*Mapping-based methods*[6,25,26]: This method was developed earlier by our research team [6,26]. The mapping-based method realizes the harmonic mapping, which satisfied the Laplace equation, from the physical surface to a region of a simple topology by constructing a piecewise linear approximation [25]. Once the mapping relationship between the design surface and the planar region is created, Archimedean spiral on the planar region can be mapped inversely onto the part surface, forming the spiral tool path [26]. Since this method does not involve the operations depending on the projecting direction, it can process a relatively complex surface without suffering from the drawbacks of other methods mentioned previously [6]. For the mapping-based methods, the mapping of the mesh surface to the circular region can be seen as stretching or extruding the elastic triangles onto the planar region. The mesh mapping deformation has great influence on the distance between two successive turnings of the spiral tool path, though it is constant for Archimedean spiral on the planar region. As shown in Fig. 4(a), when processing the surface with sharp corner, the mesh deformation makes the spiral path far away from the corner. When generating the spiral tool paths on the surface with high slope, the distribution of the path interval varies unevenly from the boundary to the center of the surface, as shown in Fig. 4(b). In such situations, the distance between the turnings of the spiral tool path has to be carefully computed so that the machining requirement can be satisfied.

Existing spiral path generation methods unfortunately suffer from some typical inherent limitations, such as selection of the desirable projecting direction of the planar spiral [18–20], preprocessing of complex offset curves [7,21,22], easily affected by the mesh [10,24] or mesh deformation [25,26]. To overcome these problems, a new spiral tool path generation method is presented in this paper. In this new method, radial curves on the mesh surface are first introduced, which plays a key role to guide the spiral tool path generation. The radial curve method can not only simplify the operation of generating spiral tool path but also makes this method capable of processing the surface with complex shapes and high slopes. As the practical example results shown in Sec. 4, the experimental results validate the effectiveness of the proposed method. The remainder of the paper is organized as follows: Section 2 presents the radial curve generation method. Section 3 shows detailed methods of interpolating and smoothing spiral tool paths and the technique of how to eliminate the undercut and overcut in the spiral path. Section 4 presents the experimental results in detail. Section 5 gives the discussion and future works, followed by the concluding remarks in Sec. 6.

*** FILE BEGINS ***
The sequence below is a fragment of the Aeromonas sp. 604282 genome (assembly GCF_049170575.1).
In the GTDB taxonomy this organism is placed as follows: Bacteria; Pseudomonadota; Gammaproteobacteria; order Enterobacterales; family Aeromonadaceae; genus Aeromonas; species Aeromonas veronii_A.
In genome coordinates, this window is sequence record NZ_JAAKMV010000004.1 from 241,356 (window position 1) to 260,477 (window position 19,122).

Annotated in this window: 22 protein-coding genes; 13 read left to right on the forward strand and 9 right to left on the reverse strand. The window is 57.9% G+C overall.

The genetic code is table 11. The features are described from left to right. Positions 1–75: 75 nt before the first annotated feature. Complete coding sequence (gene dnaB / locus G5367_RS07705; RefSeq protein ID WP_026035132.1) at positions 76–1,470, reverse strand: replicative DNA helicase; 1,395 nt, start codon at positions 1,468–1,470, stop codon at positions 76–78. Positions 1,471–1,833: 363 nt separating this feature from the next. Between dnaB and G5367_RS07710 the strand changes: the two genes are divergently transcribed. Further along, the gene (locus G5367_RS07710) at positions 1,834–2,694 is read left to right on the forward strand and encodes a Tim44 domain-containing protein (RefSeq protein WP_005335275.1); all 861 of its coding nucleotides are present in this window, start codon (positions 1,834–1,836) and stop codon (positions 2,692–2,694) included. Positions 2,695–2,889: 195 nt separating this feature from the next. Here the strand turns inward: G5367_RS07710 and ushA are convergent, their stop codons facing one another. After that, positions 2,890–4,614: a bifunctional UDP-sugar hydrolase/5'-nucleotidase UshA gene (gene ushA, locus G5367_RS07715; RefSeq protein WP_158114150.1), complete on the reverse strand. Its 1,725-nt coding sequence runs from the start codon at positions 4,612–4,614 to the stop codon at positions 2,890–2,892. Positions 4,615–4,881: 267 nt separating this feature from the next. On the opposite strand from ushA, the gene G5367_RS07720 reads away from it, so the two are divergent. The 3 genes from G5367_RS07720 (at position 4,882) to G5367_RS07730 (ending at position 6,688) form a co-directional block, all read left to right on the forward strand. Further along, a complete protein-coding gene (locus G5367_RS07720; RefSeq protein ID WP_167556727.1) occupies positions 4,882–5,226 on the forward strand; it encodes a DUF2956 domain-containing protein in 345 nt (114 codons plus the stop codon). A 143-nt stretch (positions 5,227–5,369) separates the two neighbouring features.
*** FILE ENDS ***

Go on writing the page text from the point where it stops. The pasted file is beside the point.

## Radial Curve Planning for Spiral Path Generation

In this paper, radial curves are selected for spiral tool path planning. To serve the planning objective in this paper, radial curves are defined as a family of curves on a mesh surface, which connects smoothly one point on the mesh surface and its boundary. These radial curves have the characteristics of having no sharp corners and neither self-intersecting nor intersecting with each other. Generally, it is difficult to plan such radial curves directly on a mesh surface. In this paper, to simplify this problem, the mesh mapping technique is first introduced to map the mesh surface onto a circular region, and then, the planar radial lines along the radius direction are inversely mapped back onto the mesh surface, thereby forming the desired radial curves. After that, by traversing the radial curves using an interpolation algorithm, the spiral path can be generated conveniently. Details of the radial curve planning and the interpolation procedures are discussed in Secs. 2.2, 2.3, and 3.

### Mapping of Mesh Surface Onto Circular Region.

where $A$, $C$, $D$ are the coefficient matrices of $\u2202\Upsilon /\u2202vc$, $b$, and $n$ are, respectively, the number of the boundary and the number of all vertices, $Bb\xd72=v1c,\u2026,vbcT$, $En\u2212b\xd72=vb+1c,\u2026,vncT,$ and $vic=ui,viT$. After the boundary vertices $vici=1b$ are computed by Eq. (2), $u$ and $v$ coordinates of the unknown interior vertices in $\Omega c$ can be obtained by solving Eq. (3).

### Planning Planar Radial Lines.

where $pi$ is evenly sampled from the circle, $bs$ is the specified number of the radial curves, and $i=1,\u2026,bs$.

The intersections of the radial lines with the planar mesh need to be calculated so that the radial lines can be conveniently mapped inversely onto the radial curves on the mesh surface. The process of calculating the intersection starts from the center of the circle, and the subsequent intersections are obtained by intersecting the edges with the radial lines. To speed up this process, the topology of the mesh is combined in the calculation of the intersection so that not all edges are required to intersect the radial lines. In this process, two cases for the intersection need to be carefully addressed: